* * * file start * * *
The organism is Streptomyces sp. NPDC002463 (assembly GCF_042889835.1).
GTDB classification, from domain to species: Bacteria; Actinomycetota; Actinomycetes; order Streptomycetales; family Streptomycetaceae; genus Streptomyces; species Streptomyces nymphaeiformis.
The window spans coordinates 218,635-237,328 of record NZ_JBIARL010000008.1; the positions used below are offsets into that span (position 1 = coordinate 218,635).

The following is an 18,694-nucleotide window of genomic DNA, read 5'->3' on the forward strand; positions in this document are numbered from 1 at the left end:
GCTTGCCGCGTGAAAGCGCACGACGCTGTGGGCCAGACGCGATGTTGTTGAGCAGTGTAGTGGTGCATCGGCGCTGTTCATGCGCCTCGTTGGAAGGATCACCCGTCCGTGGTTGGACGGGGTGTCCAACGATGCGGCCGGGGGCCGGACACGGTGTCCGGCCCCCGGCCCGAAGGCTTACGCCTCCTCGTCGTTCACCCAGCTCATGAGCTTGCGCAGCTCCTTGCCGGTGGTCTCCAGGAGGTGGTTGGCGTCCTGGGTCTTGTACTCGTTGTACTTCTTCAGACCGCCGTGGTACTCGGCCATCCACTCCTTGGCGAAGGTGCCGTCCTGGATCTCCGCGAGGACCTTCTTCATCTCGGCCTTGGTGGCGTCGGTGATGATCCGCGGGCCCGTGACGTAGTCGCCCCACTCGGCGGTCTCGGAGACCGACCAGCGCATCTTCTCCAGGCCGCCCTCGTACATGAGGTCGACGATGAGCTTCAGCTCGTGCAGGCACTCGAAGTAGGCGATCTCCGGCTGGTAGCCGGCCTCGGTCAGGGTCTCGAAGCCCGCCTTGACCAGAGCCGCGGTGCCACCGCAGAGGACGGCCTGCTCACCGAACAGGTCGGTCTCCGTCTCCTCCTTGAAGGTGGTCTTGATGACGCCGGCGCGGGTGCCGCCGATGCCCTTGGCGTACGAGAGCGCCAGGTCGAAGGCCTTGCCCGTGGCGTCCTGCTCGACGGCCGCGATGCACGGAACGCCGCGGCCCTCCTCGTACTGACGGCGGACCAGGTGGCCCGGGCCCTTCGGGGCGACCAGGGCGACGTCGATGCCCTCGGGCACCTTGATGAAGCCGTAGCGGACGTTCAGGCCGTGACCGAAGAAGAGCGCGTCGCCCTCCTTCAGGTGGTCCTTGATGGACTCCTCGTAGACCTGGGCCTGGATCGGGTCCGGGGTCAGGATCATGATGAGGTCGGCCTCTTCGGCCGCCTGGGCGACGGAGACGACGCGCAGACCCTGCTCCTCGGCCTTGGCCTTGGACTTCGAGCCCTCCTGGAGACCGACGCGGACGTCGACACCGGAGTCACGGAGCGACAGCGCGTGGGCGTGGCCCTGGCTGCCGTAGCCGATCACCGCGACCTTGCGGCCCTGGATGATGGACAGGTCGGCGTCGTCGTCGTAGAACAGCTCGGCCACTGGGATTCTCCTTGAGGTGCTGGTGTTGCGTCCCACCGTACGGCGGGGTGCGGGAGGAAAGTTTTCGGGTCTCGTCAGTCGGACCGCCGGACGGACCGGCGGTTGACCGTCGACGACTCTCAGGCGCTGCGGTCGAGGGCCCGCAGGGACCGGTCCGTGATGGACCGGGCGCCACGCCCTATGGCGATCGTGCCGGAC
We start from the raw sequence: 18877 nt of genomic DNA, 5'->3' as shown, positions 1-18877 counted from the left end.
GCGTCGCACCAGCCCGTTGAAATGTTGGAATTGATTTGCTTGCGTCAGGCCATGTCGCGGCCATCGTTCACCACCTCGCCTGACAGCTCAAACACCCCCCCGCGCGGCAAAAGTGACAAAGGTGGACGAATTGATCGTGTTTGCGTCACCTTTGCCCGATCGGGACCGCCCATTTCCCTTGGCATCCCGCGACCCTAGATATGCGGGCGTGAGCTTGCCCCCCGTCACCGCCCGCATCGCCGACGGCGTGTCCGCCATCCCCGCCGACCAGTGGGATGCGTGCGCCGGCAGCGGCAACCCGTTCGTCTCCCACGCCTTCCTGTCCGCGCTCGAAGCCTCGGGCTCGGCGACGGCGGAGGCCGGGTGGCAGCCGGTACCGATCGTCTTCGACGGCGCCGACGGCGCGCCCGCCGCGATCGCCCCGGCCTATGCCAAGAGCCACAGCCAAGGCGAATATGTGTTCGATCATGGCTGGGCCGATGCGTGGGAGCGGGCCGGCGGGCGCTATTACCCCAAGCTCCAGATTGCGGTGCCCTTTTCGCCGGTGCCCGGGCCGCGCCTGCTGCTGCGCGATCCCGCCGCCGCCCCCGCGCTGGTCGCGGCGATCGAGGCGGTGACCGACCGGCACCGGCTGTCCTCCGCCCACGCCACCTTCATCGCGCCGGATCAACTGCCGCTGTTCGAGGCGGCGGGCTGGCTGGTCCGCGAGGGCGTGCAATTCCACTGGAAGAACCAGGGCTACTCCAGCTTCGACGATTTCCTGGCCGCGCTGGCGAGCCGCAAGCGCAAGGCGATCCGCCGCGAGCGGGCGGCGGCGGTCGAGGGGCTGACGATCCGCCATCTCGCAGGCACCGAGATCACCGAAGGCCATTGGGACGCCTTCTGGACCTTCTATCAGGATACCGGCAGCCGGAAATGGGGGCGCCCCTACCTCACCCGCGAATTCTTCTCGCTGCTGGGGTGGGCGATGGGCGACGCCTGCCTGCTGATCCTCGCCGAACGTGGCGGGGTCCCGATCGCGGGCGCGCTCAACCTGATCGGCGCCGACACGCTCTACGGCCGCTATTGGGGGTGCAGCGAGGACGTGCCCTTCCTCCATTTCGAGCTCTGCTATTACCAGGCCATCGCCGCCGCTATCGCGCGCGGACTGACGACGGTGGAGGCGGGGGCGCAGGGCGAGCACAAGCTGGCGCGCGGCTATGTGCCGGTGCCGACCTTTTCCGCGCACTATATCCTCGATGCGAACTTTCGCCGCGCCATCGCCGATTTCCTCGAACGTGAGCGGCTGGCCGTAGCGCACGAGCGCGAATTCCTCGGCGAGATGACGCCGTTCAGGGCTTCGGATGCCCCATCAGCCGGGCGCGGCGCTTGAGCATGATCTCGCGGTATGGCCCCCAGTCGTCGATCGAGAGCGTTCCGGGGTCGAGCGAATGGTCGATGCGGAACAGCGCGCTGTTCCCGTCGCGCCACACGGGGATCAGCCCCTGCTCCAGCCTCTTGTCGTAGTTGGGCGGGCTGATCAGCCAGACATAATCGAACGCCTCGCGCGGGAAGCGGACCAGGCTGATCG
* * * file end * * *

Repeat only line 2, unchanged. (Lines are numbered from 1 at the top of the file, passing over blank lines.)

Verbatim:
GTDB classification, from domain to species: Bacteria; Actinomycetota; Actinomycetes; order Streptomycetales; family Streptomycetaceae; genus Streptomyces; species Streptomyces nymphaeiformis.